Towards Invercoe the landscape acquires a softer beauty. Here Lord Strathcona, who, in 1894, purchased the heritage of the Macdonalds of Glencoe, built his stately mansion of Mount Royal.
The principal mountains on the south side are the various peaks of Buachaille Etive Mor , Stob Dearg (1018 m), Bidean nam Bian (1145 m) and Meall Mor (675 m.), and on the northern side the Pap of Glencoe (741 m), Sgor nam Fiannaidh (966 m) and Meall Dearg (951 m).
Points of interest are the Devil's Staircase, a steep, boulder-strewn "cut" (352 m high) across the hills to Fort William; the Study; the cave of Ossian, where tradition says that he was born, and the Iona cross erected in 1883 by a Macdonald in memory of his clansmen who perished in the massacre of 1692.
About 1 mile beyond the head of the glen is Kingshouse, a relic of the old coaching days, when it was customary for tourists to drive from Ballachulish via Tyndrum to Loch Lomond. This old inn still welcomes visitors, and thrives on the tales of walkers who have just crossed Rannoch Moor, and climbers and skiers down from the glen's peaks.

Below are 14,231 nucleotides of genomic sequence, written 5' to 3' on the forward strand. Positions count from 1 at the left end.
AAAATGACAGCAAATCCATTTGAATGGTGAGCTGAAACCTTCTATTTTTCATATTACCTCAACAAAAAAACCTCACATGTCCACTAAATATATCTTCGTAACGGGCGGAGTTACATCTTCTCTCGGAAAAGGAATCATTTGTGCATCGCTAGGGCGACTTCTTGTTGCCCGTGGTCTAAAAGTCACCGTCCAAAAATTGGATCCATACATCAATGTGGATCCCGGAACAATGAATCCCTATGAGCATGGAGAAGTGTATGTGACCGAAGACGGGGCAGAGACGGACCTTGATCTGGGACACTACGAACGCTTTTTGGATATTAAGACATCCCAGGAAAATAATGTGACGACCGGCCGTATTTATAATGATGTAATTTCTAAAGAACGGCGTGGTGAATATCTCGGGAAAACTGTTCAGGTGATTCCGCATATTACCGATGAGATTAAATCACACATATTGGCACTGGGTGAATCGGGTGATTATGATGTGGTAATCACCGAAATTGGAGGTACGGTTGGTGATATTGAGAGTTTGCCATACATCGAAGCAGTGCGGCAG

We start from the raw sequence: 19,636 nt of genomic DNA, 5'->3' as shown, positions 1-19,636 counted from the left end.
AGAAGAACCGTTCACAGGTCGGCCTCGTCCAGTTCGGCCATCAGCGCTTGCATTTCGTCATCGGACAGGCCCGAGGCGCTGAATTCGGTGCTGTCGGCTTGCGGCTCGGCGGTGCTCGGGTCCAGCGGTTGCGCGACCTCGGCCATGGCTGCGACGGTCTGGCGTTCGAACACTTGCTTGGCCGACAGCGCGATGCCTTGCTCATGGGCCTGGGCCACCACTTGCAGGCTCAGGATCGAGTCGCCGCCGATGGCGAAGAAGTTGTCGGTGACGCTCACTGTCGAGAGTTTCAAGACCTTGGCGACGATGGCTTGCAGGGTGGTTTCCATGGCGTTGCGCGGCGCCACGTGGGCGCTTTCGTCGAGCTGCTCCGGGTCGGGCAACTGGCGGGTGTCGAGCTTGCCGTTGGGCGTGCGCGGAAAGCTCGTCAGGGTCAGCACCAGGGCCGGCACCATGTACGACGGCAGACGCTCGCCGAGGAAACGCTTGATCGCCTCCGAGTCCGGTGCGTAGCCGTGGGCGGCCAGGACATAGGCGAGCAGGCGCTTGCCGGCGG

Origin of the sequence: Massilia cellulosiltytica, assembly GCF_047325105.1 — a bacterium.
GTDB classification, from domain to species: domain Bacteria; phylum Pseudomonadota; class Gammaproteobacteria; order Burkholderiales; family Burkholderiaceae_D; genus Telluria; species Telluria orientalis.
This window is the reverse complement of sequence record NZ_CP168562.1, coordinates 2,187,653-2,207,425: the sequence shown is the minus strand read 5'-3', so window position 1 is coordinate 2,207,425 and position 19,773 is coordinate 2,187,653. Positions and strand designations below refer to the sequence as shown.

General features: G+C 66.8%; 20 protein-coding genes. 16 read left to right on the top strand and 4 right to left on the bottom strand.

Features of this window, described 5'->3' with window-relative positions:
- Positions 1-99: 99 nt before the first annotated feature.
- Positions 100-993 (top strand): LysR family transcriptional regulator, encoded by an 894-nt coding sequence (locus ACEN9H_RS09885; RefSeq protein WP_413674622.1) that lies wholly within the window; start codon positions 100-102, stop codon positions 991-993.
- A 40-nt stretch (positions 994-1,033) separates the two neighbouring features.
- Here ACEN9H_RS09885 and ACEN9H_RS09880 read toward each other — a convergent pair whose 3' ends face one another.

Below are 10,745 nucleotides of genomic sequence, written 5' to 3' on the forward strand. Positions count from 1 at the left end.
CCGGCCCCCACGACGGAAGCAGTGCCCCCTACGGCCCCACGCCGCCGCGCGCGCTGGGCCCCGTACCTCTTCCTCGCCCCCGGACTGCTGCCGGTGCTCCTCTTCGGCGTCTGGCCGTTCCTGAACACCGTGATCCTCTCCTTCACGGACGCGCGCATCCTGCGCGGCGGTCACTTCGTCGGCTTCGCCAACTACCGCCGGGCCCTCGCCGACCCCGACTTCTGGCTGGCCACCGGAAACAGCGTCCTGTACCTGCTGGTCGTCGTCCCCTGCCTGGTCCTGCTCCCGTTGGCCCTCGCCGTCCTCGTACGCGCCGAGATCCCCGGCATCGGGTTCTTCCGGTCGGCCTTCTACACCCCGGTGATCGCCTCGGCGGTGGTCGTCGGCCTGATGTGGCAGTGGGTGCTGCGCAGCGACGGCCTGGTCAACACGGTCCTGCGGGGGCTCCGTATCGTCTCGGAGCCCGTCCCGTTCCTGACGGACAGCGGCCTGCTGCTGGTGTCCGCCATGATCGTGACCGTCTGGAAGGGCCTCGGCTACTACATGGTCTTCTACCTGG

To the south on the other side of the road from the Kingshouse is the enterance to the Glencoe ski area, known locally as the White Corries.
One mile to the west of the Glen lies the village of Ballachulish, known in the past for its slate quarries, which have been worked since 1760.
Well known descendants of the MacDonalds of Glencoe include author George MacDonald.
Well known residents include Hamish MacInnes, veteran of Mount_Everest expeditions, climbing consultant for such films as the Eiger Sanction and a mountain rescue pioneer. Glencoe is a very popular tourist destination - partly because of its scenic qualities and historical associations, partly because it is on the main road north - the A82 - and also because of its attraction for walkers and climbers. Rock climbers will predominate on the Buachaille Etive Mor and on the various routes on the Three Sisters. For adventurous walkers, the finest mainland scramble in the UK is the Aonach Eagach. This extended scramble boasts 2 of Scotland's trickiest Munro hills:Sgor nam Fiannaidh & Meall Dearg.